Contributed by Victoria Vron
In the December 22, 2010 post on the Taylor-Wharton decision, I noted that it was not clear why the debtor in Taylor-Wharton was so adamant about using the Philadelphia Newspapers case to show that the assumed liabilities were ongoing obligations that were subject to rejection. Counsel for the seller, Jones Day, was kind enough to explain its understanding of the debtor’s motivations.
According to counsel for the seller, real dollars were at stake in determining whether the assumed liabilities survived rejection of the purchase agreement. Plaintiffs’ claims (as well as those of various other products liability claimants of the debtor) are covered by insurance policies purchased prepetition and assumed by the debtor in the bankruptcy. These are “fronting” policies under which the insurer is required to provide coverage from “dollar one” and is entitled to reimbursement from the reorganized debtor for amounts paid (as a result of the debtor’s assumption of the insurance policies). The debtor arranged for the issuance of letters of credit to secure its reimbursement obligation. As a result of the assumption of the insurance policies, the reorganized debtor likely would be required to replenish those letters of credit if they are drawn to cover reimbursement obligations. By contrast, if the letters of credit are never drawn, the reorganized debtor at some point would be the residual claimant of the cash backing those letters of credit. Accordingly, the debtor had the incentive to argue that rejection of the purchase agreement excused its obligation to assume the liabilities of the seller, thus ensuring that the insurance policies and the letter of credit were not drawn.
Indeed, according to counsel for the seller, the debtor argued in court that, if the rejection of the purchase agreement had resulted in the rejection of the assumption of liabilities, then the debtor would be viewed for legal purposes as having never assumed liability for the plaintiffs’ claims, the plaintiffs would not have any claim against the debtor grounded in its assumption of liabilities, and the debtor’s insurance policies thus would not be implicated for any claim based on the assumption of liabilities. The seller argued that this amounted to “unringing the bell,” which was impossible. The court agreed with the seller.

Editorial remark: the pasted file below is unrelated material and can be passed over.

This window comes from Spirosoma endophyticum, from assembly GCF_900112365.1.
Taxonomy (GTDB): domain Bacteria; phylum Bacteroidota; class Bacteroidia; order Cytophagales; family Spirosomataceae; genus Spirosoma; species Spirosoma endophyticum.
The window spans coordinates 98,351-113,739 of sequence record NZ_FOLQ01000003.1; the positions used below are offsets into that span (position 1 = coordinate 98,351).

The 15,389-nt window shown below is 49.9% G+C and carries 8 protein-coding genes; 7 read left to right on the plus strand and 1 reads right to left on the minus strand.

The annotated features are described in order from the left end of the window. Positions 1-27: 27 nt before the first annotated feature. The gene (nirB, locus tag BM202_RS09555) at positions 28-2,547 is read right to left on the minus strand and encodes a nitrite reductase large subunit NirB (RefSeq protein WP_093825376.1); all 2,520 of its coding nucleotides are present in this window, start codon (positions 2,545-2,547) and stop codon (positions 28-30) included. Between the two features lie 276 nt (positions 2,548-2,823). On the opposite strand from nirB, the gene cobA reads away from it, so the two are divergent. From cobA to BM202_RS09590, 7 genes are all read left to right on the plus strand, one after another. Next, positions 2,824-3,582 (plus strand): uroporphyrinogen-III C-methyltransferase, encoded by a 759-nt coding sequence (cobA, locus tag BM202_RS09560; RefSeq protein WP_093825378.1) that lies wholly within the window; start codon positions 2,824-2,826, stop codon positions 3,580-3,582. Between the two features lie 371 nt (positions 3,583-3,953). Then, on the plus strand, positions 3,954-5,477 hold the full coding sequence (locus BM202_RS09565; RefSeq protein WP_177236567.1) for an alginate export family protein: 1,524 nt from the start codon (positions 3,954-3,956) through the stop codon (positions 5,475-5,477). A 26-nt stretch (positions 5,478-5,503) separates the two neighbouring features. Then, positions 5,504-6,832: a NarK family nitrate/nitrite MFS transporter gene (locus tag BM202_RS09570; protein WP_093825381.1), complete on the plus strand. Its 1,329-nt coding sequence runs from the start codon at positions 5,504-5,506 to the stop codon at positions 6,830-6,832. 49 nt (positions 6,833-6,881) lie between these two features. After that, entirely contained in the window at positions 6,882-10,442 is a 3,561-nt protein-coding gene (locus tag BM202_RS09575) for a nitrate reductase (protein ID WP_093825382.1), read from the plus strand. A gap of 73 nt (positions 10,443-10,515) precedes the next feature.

The seller’s explanation raises another interesting issue regarding the treatment of insurance policies in chapter 11 – are insurance policies executory contracts requiring assumption or not? Given that the debtor’s reimbursement obligations under the insurance policies in Taylor-Wharton were backed by cash-collateralized letters of credit, the debtor likely had little incentive to treat the insurance policies as non-executory contracts that the debtor need not assume or reject, as some courts have held. The debtor also may have been required to assume its prepetition insurance policies as a condition to renewing its insurance program during the bankruptcy. Therefore, the debtor’s strategies may play out differently in other cases in which the debtor has less direct exposure to claims against its insurer or has the ability to make alternative insurance arrangements.